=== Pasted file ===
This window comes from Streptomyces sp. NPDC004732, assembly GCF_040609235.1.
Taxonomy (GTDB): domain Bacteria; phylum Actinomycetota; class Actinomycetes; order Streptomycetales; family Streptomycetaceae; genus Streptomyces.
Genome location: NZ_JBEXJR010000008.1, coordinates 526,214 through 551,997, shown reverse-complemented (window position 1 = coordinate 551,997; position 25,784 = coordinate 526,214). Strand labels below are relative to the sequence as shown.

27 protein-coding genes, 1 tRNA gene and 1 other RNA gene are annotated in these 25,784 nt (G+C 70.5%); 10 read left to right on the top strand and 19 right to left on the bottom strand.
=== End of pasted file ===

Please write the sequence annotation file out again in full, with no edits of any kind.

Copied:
This window comes from Streptomyces sp. NPDC004732, assembly GCF_040609235.1.
Taxonomy (GTDB): domain Bacteria; phylum Actinomycetota; class Actinomycetes; order Streptomycetales; family Streptomycetaceae; genus Streptomyces.
Genome location: NZ_JBEXJR010000008.1, coordinates 526,214 through 551,997, shown reverse-complemented (window position 1 = coordinate 551,997; position 25,784 = coordinate 526,214). Strand labels below are relative to the sequence as shown.

27 protein-coding genes, 1 tRNA gene and 1 other RNA gene are annotated in these 25,784 nt (G+C 70.5%); 10 read left to right on the top strand and 19 right to left on the bottom strand.